Covid jabs on line-up as ‘vaccine tent’ opens at Reading and Leeds festivals

Festival-goers will be able to get a vaccine as easily as a burger or a beer (Photo: Getty Images)Festival-goers will be able to get a vaccine as easily as a burger or a beer (Photo: Getty Images)
Festival-goers will be able to get a vaccine as easily as a burger or a beer (Photo: Getty Images)

Music fans will be able to get a Covid-19 vaccine as they soak up the atmosphere at Reading and Leeds festival this weekend.

The event will be hosting pop-up clinics across the two sites over the bank holiday weekend to allow attendees who have not yet received their vaccine to grab a jab.

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Encouraging young people to get vaccinated

Festival-goers will be able to get a vaccine as easily as a burger or a beer at the event, according to health officials, although the jabs will not be offered to people under the influence of alcohol or drugs.

The rollout comes as NHS England confirmed more than half a million 16 and 17-year-olds have now received their first dose, and it is hoped the convenience of the pop-up clinics will encourage more people to follow suit.

The offer follows other major efforts to get more young people vaccinated, with jabs already available at nightclubs, football stadiums and the circus.

A new video was released by the NHS earlier this week featuring three previously healthy people in their early 20s and 30s in a bid to show the debilitating effects of long Covid.

The NHS has said that people aged between 18 and 34 now account for more than one in five of those admitted to hospital with Covid-19, which is four times higher than the peak in winter 2020.

Health Secretary Sajid Javid insisted getting vaccinated is “one of the most important things” people can do to protect themselves and their loved ones, and praised the festivals for stepping up to support the rollout.

He said: “Vaccines are saving lives and allowing us to regain the freedoms we’ve been looking forward to over the last 18 months – from visiting family abroad to festivals and gigs.

“It’s brilliant to see different sectors and industries stepping up to help get the country vaccinated, making it easier than ever to get your jab.”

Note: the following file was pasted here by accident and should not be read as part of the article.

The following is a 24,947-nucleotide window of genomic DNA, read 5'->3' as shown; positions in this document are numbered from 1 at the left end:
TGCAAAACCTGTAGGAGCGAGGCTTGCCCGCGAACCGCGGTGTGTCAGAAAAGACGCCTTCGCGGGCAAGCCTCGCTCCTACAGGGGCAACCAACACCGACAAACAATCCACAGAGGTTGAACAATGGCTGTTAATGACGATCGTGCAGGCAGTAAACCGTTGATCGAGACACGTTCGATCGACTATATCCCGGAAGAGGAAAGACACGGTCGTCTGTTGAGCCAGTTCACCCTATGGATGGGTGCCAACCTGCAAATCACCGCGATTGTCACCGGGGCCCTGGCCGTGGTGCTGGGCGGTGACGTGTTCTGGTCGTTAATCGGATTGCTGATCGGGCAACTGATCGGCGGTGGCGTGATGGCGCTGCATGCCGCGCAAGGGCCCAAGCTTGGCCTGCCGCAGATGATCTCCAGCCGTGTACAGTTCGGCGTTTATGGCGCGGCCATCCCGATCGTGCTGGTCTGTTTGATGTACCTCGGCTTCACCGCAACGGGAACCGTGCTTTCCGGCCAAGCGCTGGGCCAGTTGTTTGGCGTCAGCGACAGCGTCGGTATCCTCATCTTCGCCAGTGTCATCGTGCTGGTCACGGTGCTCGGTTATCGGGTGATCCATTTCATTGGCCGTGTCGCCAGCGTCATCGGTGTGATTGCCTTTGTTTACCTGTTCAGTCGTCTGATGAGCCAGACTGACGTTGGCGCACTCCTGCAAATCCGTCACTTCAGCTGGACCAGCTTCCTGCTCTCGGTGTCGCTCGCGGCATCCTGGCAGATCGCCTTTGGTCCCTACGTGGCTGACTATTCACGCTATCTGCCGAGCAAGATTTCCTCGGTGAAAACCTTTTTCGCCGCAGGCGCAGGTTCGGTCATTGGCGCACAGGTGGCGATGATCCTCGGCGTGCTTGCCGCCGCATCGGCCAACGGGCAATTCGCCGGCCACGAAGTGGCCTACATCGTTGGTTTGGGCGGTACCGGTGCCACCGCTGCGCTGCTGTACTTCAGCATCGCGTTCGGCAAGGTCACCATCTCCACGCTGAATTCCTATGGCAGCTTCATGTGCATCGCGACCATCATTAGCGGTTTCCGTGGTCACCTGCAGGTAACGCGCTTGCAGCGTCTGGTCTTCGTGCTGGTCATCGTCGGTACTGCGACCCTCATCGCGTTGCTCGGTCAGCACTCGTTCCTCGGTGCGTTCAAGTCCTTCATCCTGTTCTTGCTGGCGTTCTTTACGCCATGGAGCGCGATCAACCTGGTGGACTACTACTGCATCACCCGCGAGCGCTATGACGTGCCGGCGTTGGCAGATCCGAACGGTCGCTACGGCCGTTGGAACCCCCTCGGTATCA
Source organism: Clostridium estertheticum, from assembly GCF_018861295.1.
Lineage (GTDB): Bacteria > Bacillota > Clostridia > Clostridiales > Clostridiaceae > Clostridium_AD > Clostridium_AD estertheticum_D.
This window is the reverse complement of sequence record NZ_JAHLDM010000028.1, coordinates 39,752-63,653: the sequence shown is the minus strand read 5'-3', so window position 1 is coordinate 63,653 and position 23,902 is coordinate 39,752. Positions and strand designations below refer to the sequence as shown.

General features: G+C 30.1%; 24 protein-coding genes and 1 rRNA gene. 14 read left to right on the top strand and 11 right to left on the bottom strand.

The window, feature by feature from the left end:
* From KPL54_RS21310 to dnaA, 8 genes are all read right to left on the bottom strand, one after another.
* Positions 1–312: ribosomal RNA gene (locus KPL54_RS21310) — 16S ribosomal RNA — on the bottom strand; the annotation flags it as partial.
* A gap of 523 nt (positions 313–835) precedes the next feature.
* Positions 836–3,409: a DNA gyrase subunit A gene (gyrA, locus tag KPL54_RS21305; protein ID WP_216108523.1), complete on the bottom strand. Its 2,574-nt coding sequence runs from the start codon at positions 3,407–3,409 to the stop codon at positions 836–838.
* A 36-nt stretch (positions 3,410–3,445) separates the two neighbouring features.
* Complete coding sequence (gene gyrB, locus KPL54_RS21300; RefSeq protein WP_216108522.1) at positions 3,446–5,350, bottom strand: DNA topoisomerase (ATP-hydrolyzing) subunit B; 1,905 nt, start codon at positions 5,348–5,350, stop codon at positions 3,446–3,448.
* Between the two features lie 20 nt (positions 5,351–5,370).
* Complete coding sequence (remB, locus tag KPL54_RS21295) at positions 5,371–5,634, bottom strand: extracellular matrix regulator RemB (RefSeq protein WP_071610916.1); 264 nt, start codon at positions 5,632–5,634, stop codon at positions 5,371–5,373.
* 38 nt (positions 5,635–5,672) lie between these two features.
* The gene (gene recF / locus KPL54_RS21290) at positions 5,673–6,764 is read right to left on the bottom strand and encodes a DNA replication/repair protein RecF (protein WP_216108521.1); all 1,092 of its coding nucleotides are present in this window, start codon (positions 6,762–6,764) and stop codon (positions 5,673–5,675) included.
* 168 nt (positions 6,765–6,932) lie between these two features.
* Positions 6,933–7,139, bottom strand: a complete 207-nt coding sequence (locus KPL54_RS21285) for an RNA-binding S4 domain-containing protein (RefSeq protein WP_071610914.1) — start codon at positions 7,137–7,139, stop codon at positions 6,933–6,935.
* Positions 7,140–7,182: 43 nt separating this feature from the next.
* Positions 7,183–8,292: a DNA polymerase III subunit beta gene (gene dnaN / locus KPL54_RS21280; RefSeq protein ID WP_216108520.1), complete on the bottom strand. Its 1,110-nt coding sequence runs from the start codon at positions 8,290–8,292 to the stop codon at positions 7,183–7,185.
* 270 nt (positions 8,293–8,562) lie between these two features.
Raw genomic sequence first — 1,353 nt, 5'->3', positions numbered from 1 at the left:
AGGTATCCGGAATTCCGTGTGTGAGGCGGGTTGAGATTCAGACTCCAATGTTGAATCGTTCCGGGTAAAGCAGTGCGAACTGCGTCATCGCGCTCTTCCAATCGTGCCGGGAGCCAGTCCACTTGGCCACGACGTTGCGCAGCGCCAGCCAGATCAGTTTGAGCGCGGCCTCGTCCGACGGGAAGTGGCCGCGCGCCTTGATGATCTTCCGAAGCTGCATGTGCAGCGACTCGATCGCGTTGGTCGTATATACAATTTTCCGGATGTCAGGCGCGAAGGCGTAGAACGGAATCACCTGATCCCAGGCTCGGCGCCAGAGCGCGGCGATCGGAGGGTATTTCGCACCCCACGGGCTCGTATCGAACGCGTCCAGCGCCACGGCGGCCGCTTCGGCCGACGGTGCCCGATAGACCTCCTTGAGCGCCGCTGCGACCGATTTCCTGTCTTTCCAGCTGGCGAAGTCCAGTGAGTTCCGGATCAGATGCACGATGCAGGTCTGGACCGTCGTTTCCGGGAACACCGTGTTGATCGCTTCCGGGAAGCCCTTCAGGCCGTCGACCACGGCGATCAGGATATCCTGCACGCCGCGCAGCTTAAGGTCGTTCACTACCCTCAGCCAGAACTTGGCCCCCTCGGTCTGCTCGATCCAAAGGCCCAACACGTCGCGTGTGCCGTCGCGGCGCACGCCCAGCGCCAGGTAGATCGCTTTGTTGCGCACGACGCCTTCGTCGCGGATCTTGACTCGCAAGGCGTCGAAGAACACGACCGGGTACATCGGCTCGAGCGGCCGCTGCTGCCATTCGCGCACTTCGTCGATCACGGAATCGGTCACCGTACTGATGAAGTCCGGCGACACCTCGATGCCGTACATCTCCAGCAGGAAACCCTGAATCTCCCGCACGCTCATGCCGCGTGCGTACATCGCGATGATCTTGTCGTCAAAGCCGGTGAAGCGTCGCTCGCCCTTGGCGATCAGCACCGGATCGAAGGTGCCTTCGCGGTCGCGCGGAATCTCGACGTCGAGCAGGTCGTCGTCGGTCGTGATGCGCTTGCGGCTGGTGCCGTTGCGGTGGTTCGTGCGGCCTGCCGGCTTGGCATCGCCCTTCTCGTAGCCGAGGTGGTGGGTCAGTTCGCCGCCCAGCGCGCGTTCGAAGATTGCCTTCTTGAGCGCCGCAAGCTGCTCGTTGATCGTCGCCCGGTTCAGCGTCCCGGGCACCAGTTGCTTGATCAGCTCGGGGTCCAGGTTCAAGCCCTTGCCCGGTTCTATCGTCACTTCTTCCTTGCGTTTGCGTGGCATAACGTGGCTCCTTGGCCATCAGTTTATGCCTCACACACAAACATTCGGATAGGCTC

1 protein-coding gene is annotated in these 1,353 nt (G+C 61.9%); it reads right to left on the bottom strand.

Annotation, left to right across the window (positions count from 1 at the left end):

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When will the jabs be available?

Attendees at Reading festival will be able to get a jab between 9.30am and 5pm from Thursday 26 August until Sunday 29 August, and from 9am to 1pm on Monday 30 August.

There will also be a two-hour slot for festival staff on Wednesday lunchtime and jabs for early arrivals in the afternoon.

At the Leeds site, vaccines will be on offer from 10am until 4pm from Friday 27 August to Sunday 29 August, and from 8am until 11am on Monday 30 August.

Health professionals will also be available at the Leeds clinic on Thursday between 10am and 4pm for festival-goers who want to discuss the jab.

Dr Nikki Kanani, a GP and deputy lead for NHS England’s vaccination programme, said: “Thanks to the hard work of NHS staff and volunteers, more than half a million young people aged 16 and 17 have had their first dose as teams across the country have worked tirelessly to get their communities protected, vaccinating at convenient pop-up clinics in the park, at places of worship and stadiums, and now at Reading and Leeds.

“It is great to see the return of live music and performances, and as festival-goers head to the main stage this weekend to see their favourite headliners, I am also urging anyone who hasn’t to add the ‘vaccine tent’ to their festival itinerary to get that lifesaving vaccine as the best protection we can get from coronavirus.”

The vaccine push comes after several music festivals have been linked to outbreaks of Covid-19 cases in recent weeks.

Health officials are currently investigating 4,700 cases of coronavirus which are suspected to be linked to the Boardmasters surf and music festival, which took place in Cornwall nearly two weeks ago.

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Elsewhere it has been reported that more than 1,000 people who attended Latitude Festival at Henham Park in Suffolk last month have since tested positive for the virus.

This article originally appeared on our sister site, NationalWorld.